Lessons about Credit Cards

I read a lot of money blogs.  One of these days, I will get off my lazy ass and get my links updated and you can see the wonderful blogs that I read.  Frequently, I see posts on credit cards.  Posts that make me sigh heavy sighs.

For those of you who don't know, before I was a lawyer, I worked at a credit card issuer.  When I left, I was working in a position that some would find akin to the devil.  I was the one in charge of luring existing customers to use their credit cards for cash at the ATM and for other forms of cash.  (And to do online balance transfers.)  People certainly did use their credit cards for these types of transactions.  I won't get into specifics.  If you think lawyers are evil, trust me, I am a saint compared to what my previous job entailed.

Even though I haven't worked in the industry for a while, I read variations on the same themes.  I see articles on a regular basis expressing shock and anger that credit card users are not interested in customers who are convenience users.  No kidding.  We weren't that interested in you in 2000, so I am sure the tides haven't changed.

What amazes me is how people feel so entitled to have their credit cards because, dammit, interchange fees are enough and the issuers should be happy with those fees and banks are greedy bastards and what do you mean that banks are failing all over the country and maybe they need to watch their profits?  What?
Here's my little list of things to remember before you start going off on your credit card company:

  1. Your credit card issuer is a bank.  It's not a non-profit.  They want to make money.  If they aren't making money, they are not going to care about you, no matter how perfect you think you are.
  2. Your idea of the perfect customer is probably different than the credit card company's.  For a while, I was probably the perfect customer.  I carried high balances, made more than the minimum payment, and charged it right back up to the limit ever month.  Sadly, I was never late or over the limit, so I didn't get those fees.
  3. If your credit card issuer isn't making money off of you, they are not going to continue giving you stuff for free.  So, yeah, don't be shocked when annual fees make a comeback.  I have one open credit card right now.  It has an annual fee if I don't use it for a certain amount of retail activity each year.  What is the credit card worth to you?
  4. No fee rewards program with a convenience user.  Yeah, they are probably losing money, so I bet they really love you.  Those programs don't make sense and I think that the banks should start charging fees for the rewards programs.  But I'm just a financially irresponsible lawyer.  I'm not here to do bank bailouts.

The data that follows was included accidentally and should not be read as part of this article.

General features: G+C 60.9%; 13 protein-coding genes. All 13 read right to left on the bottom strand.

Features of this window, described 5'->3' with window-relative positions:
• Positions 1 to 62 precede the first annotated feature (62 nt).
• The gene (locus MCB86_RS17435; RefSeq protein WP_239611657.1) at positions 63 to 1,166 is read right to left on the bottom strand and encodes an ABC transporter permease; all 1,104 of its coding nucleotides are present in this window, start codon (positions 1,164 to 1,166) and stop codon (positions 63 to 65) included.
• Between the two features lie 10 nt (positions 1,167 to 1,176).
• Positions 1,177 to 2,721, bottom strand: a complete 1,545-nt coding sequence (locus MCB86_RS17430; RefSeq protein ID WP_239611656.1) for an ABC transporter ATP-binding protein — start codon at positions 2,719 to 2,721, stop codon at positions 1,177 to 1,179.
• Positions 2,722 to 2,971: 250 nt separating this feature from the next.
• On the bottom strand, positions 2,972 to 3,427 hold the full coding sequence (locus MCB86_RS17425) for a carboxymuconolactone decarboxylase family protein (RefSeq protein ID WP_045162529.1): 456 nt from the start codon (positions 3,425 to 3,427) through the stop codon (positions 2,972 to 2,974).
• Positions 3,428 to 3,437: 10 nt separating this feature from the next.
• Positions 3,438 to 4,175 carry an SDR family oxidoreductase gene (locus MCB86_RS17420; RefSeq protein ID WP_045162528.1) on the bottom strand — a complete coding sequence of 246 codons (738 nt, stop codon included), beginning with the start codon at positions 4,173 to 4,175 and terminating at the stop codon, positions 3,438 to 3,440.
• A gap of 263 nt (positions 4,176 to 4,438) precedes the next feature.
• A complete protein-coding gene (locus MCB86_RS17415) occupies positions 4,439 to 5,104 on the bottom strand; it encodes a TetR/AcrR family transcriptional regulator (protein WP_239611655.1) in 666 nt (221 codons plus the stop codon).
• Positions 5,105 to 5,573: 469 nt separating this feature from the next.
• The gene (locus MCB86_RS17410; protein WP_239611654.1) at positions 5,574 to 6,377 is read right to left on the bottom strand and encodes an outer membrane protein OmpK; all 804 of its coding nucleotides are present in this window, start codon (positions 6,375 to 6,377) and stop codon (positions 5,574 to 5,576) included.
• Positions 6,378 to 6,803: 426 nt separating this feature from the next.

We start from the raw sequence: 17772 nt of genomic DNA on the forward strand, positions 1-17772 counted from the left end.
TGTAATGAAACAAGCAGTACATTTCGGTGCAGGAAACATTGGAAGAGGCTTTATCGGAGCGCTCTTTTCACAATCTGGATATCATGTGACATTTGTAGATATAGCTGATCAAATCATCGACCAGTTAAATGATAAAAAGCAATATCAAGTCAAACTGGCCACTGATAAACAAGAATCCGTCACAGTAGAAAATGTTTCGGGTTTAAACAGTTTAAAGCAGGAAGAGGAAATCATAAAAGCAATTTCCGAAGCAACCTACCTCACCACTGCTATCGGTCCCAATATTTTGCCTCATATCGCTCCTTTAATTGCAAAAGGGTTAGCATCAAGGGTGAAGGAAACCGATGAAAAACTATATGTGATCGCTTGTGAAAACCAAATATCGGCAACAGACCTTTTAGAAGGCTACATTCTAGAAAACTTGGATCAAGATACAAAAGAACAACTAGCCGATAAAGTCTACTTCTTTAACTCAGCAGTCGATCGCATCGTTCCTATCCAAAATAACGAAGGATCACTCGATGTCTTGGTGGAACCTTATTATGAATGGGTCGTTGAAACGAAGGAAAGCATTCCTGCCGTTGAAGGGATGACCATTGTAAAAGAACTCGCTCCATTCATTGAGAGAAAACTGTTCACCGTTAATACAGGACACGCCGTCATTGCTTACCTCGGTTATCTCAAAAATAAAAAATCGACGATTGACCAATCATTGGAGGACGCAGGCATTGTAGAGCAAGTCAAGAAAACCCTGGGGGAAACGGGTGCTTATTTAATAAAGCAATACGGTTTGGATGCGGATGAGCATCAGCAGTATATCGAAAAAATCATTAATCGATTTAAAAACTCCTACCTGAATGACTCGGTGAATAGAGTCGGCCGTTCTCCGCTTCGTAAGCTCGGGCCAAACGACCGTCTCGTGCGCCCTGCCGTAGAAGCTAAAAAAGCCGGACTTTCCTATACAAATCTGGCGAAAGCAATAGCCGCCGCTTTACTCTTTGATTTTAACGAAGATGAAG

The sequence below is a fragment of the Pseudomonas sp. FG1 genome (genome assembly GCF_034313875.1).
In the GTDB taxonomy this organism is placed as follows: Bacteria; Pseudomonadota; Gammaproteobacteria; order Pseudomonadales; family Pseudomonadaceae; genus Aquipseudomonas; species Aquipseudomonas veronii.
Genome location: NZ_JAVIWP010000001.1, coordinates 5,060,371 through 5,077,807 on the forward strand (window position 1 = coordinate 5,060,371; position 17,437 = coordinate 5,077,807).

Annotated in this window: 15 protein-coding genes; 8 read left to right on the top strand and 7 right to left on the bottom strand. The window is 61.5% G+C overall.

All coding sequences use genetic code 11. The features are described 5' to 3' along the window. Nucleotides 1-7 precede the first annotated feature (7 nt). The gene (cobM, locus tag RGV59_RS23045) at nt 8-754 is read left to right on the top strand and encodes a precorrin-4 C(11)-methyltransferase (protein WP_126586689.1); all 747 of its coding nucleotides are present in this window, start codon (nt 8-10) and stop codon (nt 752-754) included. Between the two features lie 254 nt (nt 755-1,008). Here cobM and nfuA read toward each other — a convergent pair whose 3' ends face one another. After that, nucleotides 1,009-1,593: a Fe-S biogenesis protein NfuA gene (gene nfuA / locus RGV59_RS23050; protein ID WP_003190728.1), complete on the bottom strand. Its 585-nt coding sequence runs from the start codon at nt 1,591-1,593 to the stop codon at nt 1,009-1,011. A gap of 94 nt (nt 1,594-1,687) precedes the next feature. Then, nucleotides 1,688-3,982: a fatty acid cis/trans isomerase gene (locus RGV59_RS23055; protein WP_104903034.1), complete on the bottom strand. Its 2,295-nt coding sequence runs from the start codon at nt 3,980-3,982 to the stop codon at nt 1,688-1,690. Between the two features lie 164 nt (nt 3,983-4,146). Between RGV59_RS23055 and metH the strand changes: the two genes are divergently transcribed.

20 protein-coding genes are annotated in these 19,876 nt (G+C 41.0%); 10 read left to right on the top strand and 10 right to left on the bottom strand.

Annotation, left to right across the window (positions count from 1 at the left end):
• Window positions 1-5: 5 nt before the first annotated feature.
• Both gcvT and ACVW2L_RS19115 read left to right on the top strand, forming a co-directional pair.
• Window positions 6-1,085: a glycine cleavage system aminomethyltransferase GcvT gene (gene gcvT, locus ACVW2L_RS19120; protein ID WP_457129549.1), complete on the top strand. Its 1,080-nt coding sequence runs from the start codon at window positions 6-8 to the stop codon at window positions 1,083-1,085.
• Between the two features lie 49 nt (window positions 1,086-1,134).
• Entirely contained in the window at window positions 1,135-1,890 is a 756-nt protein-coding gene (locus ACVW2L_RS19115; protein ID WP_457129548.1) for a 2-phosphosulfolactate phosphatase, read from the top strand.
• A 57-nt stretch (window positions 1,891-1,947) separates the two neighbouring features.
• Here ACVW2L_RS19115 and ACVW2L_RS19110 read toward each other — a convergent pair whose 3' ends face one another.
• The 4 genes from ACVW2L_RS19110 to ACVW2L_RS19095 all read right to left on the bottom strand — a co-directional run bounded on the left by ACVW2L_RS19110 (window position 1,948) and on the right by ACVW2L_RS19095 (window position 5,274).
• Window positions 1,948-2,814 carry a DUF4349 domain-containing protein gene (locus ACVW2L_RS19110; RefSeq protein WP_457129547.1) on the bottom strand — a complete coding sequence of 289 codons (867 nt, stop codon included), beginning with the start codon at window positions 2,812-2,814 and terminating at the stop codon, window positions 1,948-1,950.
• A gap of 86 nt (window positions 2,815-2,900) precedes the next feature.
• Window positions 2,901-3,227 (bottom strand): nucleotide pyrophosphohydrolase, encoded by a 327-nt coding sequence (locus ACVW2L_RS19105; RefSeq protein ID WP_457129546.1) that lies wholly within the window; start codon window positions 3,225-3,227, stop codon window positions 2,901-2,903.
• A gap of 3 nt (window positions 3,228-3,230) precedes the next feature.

5. Debtors- if you settle with a creditor, that's going to show up on a 1099 at the end of the year as income.  So, don't believe all of those amazing deals you may see on the commercials.  Sure, some cards may be willing to settle, but it will impact your taxes.
  6. If you get a change in terms (like from those disloyal bastards at Citibank), you have the right to reject the change in terms and stay at the current interest rate.  I recently heard someone object and say, well, yeah, but then you can't use the card.  Um, no.  When you use the card, that is you accepting the terms presented.  You don't get the best of both worlds.  They get to change the terms.  You don't like it, you don't use the card.  Get a different card and work on paying the balance off.  I rejected my Citibank change in terms before I went on my DMP.

That's all I have for now.  I find it a bit frustrating to read about how greedy the evil banks are.  These are the same banks that were on the brink of failure, so do you really want the banks to continue the same behavior that had them on the brink of failure or do you want them to start behaving in a way that is fiscally responsible?

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Comments

  1. I haven’t read your entire catalog of posts, so pardon me if you’ve already discussed this. What’s your motivation for keeping the one card open?

  2. First, Dogfood Provider, I like you and I like your blog. You should know that. For a while, I tried to figure out if I know you because I figured I might. You sound cool so please know that you are on my list of internet friends if you aren’t already on my list of actual friends.
    I have very little saved as an emergency fund and I simply needed that safety net of an emergency card. I have way too many health problems to not have a back up. My just in case card. Plus, I wanted to keep one card open to keep my credit looking clean and pretty. I originally planned to keep one of my Chase cards open, but they wouldn’t accept the DMP on one card and not the other. So I had to open a new card. This is also partially fueled by wanting to keep an okay credit score, which is based partially on how much open credit I have vs. debt. The card with no balance helps with that. Need to make sure that the credit score is still okay because I have a leased car to deal with at the end of May.